press conference, a reporter shouted out, what about the kremlin? what about relations with russia? and the president gave a very, very important answer that really has shaped the prague in atism of this administration. remember, we're not looking to create new enemies. that's a very dangerous way to look at the world. and the president said, in theory, i would like to have better relations with russia, it's is a geopolitical nation. but he went on to say, right now, back then, it doesn't look very likely. and if that's the case, so be it. so he's a prague in atist, he's the most successful real estate magnet in new york. he looks at the world as it is. that was the last eight years of disastrous i'd logically-tinged lack of statesmanship out of the white house. we look at russia as a country we don't have perfect relations with, we don't even have better
relations with than other nations, but perhaps they could improve. do we wish to escalate matters with russia? i don't think that's a good idea, jake. >> you don't think it's weak at all to let russia go after having interfered in the 2016 election with no punishment at all? >> the last thing you could say about donald j. trump after the last 35 weeks is that he's weak. look at what we've done in afghanistan -- >> so what's the punishment? >> look at the 59 -- >> so what's the punishment for russia? >> look at what we did at g20. let's. >> reporter: i'm asking about russia. >> i will. look at g20. we sat down, the president had a two hour and 15 minutes discussion with vladimir putin. he pressed vladimir putin on multiple occasions with regards to the question of election tampering. the president was not in a court of law. he pressed, he pressed, the president of the russian federation denied, and at that
point, you have to move on because -- >> why? >> people are dieing in syria. that's why, jake. do you not care about the devastation -- >> of course, i do. >> well, we've got life and death -- >> russia is killing some of those people. >> and we've got life and death issues, and if we can create a ceasefire, which we did, with rally, with jordan involved, that's what we have to do. we have to move on. we have to move on in the interest of u.s. national security and saving innocent lives. >> well, i want to move on to the ceasefire, but i will say, just because you say you have to move on and not punish russia doesn't mean that you actually have to do it. i know you want to talk about the ceasefire. let's talk about the ceasefire. president trump today mentioned the ceasefire in one region of syria. he said he was working on another ceasefire in a different region. >> we're not -- again, we have to be careful. it's only the fifth day. we're going to go into a region that is still violent, still problematic, but we are buoyed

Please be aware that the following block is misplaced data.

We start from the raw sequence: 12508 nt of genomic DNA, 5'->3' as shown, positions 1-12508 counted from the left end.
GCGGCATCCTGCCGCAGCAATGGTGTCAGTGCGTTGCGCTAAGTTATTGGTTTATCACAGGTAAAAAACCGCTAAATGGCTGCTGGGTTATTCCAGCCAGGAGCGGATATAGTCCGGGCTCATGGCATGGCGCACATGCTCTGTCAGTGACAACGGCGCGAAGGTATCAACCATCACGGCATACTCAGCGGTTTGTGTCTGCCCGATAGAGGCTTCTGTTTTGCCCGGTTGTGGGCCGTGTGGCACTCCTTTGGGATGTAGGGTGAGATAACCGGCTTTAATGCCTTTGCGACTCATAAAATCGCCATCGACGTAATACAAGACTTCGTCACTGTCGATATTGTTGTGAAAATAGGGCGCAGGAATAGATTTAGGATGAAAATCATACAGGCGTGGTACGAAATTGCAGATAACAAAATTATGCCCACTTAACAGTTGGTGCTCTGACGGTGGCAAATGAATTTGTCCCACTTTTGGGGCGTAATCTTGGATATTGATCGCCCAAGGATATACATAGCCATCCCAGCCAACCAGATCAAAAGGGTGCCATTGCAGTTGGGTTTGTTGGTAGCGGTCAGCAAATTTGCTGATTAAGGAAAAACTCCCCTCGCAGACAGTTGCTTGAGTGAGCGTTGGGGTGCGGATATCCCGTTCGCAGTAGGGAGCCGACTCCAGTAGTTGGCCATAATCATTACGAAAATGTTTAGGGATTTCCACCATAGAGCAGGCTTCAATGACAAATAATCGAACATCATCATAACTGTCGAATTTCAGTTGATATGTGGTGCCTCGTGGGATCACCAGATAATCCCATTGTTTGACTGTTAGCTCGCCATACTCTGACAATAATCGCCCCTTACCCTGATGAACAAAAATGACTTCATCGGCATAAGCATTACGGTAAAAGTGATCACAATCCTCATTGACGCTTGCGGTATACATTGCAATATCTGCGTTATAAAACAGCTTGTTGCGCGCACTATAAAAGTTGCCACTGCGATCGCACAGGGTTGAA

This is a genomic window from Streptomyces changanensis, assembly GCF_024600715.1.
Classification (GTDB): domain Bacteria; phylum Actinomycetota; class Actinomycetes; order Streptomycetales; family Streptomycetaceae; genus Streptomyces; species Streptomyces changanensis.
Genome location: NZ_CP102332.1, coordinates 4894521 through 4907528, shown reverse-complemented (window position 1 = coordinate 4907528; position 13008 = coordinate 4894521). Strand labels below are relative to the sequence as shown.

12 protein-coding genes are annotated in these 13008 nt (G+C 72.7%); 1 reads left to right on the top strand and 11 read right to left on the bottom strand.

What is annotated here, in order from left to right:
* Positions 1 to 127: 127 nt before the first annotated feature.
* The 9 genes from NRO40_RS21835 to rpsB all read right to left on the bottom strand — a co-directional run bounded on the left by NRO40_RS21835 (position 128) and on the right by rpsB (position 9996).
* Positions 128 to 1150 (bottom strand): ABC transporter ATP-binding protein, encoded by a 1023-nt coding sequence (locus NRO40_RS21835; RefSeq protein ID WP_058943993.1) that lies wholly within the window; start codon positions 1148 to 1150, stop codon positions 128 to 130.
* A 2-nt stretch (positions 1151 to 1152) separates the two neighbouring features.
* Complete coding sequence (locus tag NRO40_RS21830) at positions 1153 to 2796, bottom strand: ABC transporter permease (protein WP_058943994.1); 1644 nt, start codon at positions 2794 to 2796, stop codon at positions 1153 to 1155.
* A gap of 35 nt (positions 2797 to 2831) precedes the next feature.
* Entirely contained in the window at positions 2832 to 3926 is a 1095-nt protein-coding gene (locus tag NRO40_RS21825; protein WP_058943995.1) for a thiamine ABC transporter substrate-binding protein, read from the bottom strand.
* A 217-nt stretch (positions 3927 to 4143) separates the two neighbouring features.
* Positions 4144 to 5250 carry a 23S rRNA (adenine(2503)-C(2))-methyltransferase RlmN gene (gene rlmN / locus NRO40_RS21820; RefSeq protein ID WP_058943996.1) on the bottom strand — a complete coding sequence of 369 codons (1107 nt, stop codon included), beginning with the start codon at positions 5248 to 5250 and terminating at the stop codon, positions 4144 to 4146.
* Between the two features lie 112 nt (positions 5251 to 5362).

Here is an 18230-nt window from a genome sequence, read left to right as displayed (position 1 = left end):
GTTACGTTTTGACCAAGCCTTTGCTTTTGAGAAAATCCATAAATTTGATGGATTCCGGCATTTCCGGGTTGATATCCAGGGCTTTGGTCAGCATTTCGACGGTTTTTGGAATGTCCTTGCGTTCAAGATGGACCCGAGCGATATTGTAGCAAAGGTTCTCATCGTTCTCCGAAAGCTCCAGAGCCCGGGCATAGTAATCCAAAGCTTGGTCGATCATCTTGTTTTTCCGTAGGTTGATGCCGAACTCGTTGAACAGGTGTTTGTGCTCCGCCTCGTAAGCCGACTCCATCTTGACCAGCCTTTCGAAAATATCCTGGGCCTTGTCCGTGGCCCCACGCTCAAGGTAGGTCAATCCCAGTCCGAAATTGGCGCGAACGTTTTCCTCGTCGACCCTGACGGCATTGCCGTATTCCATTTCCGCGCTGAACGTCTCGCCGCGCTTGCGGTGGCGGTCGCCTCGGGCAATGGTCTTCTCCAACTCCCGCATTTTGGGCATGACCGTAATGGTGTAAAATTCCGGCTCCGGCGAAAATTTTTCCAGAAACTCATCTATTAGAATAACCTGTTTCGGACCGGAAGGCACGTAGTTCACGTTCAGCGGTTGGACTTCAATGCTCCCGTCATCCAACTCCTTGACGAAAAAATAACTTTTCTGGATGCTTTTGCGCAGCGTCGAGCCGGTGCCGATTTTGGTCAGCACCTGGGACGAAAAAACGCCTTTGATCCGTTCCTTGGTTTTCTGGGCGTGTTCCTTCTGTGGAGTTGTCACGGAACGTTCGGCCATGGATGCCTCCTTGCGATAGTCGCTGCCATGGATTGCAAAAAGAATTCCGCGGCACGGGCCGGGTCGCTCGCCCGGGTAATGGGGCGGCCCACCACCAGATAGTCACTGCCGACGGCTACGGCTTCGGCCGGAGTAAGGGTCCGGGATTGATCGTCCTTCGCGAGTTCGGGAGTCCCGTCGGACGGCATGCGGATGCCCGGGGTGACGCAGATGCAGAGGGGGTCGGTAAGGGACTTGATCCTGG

by the last five days of the successful ceasefire. we're not going to go into details. it's fresh, very fresh. we have to consult with all of those involved, but at the end of the day, we're talking about a ceasefire that has to gradually increase the territory of the peace has to increase until at the end of the day, it's not just about saving lives, it's about some kind of political resolution. so again, this is not the obama white house, we don't give our game play away, but we are interested in expanding the zones of ceasefire safety. >> coalition military officials have made it clear that they're not going to have any role in monitoring the first ceasefire that you mentioned. so, without then monitoring it, how do you guarantee that bashar al assad won't violate the ceasefire. >> i think we guarantee it by continuing to do the very powerful things that we've done already. remember, this is an administration that in just 24 weeks has managed to support the iraqi liberation of mosul.
that's determination. we've used cruise missiles against assad. we sent a clear message, the vice president, the day after the cruise missile strike asked me personally, do you think the world got the message that we sent to syria? and i said to the vice president, yes, mr. vice president, the whole world got it. assad knows that determination of president donald j. trump and he knows this is not a man to test. >> but there's no way to monitor it is what you're saying. >> we're not here to solve everybody's problems in the front line, the president said -- >> but you have a ceasefire, you have to monitor a ceasefire. >> doesn't have to be us. it can be other actors. >> let's move on to the fight against isis. defeated in mosul, major accomplishment for the iraqi and coalition forces, we need to consolidate the gains, ensure the victory stays a victory. what specifically is the plan to stabilize mobile? is the u.s. planning a long-term stay behind force there? >> the president was clear all through the campaign. and he's reinforced this after january 20th, that we are not